The pursuit of the Germans was rendered exceedingly slow and arduous by the unspeakable destruction which met our advancing columns at every step. Cross roads had been mined and vast craters forced all wheeled traffic to deviate on to the sodden fields adjoining. Trees had been felled across the roads and added to the impediments to the advance of our artillery. Everywhere the Germans had committed wanton destruction — young fruit trees were ringed, corps were burnt wholesale, and every sort of live stock had been driven before them in their retreat. The aspect of the villages was most peculiar. At a distance they appeared to be untouched, and the red roofs -of the cottages showed nothing unusual. On a closer approach, however, they were found to be ruined and the walls knocked down so that the roofs had subsided intact to the ground. Furniture, too heavy to be moved, had shared in this destruction, and its debris was lying shattered among the heaps of brick and stone. Yet further abominations had been invented, and a series of ingenious " booby-traps " were discovered in the shape of common articles such as shovels and helmets. These were left lying about in places where they were likely to be picked up by our troops, and being connected with bombs and even large mines caused explosions when they were touched.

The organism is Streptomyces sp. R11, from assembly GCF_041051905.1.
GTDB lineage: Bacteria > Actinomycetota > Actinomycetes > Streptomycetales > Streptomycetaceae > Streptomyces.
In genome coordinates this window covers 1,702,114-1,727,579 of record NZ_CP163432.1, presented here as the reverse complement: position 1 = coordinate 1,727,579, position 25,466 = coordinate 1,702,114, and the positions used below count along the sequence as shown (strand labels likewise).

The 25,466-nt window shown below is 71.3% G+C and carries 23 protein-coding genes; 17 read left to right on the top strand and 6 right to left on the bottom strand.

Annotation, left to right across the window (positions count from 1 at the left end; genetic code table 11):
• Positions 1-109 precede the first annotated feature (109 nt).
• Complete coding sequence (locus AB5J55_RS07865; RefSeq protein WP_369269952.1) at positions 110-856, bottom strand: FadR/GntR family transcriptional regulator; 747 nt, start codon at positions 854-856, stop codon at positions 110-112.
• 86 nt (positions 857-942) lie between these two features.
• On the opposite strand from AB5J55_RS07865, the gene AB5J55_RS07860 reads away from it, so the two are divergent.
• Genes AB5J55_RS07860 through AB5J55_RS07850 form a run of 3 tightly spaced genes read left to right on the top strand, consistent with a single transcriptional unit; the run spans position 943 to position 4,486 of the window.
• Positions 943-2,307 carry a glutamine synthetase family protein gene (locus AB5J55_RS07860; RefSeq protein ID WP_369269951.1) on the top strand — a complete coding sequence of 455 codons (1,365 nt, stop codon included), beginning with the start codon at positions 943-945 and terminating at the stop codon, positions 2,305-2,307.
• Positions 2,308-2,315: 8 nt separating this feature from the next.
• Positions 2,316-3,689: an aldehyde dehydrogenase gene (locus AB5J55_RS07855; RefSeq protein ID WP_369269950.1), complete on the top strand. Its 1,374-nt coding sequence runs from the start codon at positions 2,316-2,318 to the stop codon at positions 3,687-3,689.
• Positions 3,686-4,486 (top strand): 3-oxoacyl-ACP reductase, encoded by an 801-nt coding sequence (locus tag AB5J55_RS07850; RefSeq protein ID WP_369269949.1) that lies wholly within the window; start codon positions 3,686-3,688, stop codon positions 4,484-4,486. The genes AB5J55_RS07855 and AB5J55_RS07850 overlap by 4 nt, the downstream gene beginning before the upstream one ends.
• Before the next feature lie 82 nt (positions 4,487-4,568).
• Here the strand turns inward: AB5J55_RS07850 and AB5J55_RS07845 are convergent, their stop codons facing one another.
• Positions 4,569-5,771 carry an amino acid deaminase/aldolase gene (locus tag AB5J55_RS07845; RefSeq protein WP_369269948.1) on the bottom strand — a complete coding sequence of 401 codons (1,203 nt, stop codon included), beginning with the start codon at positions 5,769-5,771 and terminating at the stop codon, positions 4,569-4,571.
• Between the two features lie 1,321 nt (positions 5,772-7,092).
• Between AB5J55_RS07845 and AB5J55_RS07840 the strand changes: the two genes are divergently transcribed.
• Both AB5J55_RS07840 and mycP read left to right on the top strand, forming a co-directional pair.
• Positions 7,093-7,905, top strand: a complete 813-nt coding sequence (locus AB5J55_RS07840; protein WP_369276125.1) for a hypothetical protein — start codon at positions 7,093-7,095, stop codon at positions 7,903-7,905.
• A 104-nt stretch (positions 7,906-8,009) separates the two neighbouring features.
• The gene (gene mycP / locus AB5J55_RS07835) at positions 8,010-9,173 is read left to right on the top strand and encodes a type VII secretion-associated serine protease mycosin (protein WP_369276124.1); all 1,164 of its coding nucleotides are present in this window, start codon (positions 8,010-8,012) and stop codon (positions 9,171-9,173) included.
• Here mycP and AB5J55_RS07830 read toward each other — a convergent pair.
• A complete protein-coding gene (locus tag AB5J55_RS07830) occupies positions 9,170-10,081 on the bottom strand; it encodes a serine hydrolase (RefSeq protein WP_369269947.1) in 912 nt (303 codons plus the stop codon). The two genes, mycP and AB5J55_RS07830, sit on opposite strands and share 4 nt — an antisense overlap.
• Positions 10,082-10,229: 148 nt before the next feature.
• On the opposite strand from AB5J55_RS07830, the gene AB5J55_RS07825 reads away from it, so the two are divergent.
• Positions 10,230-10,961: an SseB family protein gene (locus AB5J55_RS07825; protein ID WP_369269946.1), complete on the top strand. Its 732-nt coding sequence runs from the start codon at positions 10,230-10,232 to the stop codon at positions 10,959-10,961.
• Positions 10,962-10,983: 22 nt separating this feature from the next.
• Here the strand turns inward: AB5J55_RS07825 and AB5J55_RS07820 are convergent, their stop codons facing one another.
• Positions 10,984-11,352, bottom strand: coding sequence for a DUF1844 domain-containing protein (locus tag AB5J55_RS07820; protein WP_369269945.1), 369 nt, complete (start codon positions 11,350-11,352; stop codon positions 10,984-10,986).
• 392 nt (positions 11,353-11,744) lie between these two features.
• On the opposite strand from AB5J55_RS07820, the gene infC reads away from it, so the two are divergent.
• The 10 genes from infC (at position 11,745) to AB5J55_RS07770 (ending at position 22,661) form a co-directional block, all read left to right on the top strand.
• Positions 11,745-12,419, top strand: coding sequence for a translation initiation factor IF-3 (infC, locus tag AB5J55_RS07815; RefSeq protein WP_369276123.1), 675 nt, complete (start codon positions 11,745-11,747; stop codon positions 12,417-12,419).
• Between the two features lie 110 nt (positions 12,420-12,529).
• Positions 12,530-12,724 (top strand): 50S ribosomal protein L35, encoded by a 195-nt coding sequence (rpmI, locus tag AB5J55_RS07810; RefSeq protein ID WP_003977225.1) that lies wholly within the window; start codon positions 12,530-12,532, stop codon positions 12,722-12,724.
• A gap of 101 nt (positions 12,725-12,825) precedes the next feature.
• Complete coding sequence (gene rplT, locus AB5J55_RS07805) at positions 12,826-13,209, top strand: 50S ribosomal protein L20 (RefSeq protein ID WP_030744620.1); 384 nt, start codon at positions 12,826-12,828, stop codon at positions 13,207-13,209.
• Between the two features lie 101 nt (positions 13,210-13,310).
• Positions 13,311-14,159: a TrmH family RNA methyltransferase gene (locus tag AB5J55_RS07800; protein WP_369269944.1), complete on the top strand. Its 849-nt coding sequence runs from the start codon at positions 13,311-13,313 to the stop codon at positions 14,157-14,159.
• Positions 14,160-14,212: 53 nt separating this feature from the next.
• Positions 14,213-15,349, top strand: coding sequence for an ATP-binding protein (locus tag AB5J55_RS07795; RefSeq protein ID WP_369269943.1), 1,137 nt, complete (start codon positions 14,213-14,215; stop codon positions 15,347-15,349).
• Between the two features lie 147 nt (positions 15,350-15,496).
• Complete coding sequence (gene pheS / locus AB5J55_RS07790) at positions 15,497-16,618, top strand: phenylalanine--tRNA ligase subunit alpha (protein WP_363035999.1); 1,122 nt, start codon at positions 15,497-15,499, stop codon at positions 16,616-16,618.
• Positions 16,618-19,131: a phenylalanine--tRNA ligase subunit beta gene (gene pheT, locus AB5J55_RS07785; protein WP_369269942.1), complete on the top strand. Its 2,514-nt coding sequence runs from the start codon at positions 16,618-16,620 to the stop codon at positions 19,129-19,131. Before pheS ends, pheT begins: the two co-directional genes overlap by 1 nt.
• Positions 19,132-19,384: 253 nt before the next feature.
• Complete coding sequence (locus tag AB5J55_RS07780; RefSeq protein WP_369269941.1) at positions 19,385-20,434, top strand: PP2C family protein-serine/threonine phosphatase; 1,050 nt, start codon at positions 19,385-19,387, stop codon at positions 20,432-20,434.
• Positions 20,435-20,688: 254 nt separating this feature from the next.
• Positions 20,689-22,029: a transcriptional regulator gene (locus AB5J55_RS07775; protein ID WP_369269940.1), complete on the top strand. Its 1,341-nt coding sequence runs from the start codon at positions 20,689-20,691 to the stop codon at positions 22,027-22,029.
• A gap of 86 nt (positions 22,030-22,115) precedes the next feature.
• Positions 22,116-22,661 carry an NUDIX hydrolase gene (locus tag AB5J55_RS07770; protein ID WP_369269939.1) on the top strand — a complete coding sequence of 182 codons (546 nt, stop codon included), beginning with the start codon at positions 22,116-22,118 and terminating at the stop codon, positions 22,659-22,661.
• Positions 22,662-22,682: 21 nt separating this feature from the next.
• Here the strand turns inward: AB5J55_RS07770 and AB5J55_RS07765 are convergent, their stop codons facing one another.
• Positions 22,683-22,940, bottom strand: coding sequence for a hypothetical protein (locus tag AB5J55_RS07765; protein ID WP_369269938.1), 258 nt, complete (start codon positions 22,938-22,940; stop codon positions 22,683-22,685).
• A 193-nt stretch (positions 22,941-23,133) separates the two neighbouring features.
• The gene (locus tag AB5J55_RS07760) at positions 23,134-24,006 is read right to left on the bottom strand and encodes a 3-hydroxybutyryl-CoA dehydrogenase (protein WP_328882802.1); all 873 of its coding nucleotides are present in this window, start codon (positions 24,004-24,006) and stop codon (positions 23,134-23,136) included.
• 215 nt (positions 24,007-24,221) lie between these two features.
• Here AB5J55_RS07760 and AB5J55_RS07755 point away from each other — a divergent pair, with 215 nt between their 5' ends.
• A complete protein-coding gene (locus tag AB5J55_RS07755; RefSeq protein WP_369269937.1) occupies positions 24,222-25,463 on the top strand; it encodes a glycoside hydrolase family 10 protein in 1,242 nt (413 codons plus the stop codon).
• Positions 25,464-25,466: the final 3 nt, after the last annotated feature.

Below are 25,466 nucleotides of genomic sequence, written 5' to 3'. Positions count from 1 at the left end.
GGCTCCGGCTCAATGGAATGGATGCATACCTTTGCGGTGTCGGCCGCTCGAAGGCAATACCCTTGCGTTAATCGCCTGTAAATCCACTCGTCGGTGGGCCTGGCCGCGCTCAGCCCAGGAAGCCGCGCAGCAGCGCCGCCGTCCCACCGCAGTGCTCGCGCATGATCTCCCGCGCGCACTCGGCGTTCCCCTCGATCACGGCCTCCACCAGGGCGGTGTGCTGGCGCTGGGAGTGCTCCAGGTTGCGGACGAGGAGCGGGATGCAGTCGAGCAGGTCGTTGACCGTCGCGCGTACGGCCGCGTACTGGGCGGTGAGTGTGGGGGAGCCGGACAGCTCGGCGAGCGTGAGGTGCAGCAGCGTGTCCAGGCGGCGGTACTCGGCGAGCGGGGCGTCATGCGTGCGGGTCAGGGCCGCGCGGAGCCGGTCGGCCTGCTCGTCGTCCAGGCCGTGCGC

By noon on the 19th March the 2/lst Londons had established themselves after some opposition from machine-gun fire on the line between Boiry-Becquerelle and Boyelles, in touch with the 46th Division in Hamelincourt ; but further efforts to advance from this position towards St Leger, which was the objective for the day, were effectually stopped by heavy enemy shell and machine-gun fire.

Meanwhile the 2 /4th Londons were once more moved forward, leaving Ransart at about 3 p.m., and by 5.30 had advanced to the line of the Boyelles-St Leger Railway on the right of the 2/lst Londons.